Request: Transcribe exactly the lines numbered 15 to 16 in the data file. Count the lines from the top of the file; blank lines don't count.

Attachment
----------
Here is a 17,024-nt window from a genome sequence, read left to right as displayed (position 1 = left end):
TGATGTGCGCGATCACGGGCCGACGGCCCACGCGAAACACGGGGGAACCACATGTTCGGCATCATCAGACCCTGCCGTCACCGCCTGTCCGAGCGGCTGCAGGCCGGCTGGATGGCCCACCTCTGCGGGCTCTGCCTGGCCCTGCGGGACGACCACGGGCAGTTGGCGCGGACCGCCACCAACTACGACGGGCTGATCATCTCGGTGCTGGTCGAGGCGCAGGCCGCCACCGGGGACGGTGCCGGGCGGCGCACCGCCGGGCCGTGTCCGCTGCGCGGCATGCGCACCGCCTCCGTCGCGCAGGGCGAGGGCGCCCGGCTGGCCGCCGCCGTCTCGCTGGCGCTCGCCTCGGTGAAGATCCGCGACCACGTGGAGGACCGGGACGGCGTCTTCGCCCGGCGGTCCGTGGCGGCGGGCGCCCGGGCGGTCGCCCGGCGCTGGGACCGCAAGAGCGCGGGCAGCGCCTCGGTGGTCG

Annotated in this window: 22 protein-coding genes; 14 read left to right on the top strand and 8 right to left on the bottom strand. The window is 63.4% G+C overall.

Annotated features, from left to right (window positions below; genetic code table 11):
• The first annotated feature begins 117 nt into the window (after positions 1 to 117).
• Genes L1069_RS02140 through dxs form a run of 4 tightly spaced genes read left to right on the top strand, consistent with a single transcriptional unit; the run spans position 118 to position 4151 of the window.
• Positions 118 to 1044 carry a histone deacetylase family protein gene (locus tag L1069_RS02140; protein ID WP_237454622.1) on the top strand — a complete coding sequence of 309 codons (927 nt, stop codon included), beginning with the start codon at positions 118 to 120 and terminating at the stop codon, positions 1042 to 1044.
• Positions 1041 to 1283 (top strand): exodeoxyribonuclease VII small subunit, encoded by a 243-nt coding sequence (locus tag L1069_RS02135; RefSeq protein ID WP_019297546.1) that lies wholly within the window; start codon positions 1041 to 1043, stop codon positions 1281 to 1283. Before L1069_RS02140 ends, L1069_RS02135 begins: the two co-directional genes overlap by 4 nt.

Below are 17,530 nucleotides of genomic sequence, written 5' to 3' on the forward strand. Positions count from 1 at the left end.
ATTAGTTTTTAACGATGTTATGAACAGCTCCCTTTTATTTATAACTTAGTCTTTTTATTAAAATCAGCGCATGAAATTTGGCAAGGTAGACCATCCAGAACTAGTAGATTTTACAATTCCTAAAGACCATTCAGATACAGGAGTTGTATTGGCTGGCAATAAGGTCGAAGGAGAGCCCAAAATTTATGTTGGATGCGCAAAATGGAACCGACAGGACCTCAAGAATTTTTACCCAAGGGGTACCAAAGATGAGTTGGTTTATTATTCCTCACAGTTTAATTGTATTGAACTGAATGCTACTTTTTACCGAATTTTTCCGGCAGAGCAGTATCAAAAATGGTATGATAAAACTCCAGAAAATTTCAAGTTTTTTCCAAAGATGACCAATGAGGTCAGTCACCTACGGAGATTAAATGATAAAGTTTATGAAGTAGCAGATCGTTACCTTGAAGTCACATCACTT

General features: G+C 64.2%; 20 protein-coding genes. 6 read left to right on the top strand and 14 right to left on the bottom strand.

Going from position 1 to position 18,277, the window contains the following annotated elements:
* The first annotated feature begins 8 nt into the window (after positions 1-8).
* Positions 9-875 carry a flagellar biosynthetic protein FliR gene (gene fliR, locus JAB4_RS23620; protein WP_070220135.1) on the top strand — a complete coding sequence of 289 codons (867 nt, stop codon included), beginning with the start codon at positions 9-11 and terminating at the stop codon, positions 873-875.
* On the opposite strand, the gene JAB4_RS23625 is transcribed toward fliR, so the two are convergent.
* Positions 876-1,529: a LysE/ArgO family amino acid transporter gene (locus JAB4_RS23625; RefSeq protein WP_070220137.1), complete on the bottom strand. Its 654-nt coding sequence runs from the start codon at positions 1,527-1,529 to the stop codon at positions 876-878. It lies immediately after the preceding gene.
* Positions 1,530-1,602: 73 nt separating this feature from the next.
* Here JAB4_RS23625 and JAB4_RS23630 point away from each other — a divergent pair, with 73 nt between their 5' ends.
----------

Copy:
* On the opposite strand, the gene JAB4_RS23625 is transcribed toward fliR, so the two are convergent.
* Positions 876-1,529: a LysE/ArgO family amino acid transporter gene (locus JAB4_RS23625; RefSeq protein WP_070220137.1), complete on the bottom strand. Its 654-nt coding sequence runs from the start codon at positions 1,527-1,529 to the stop codon at positions 876-878. It lies immediately after the preceding gene.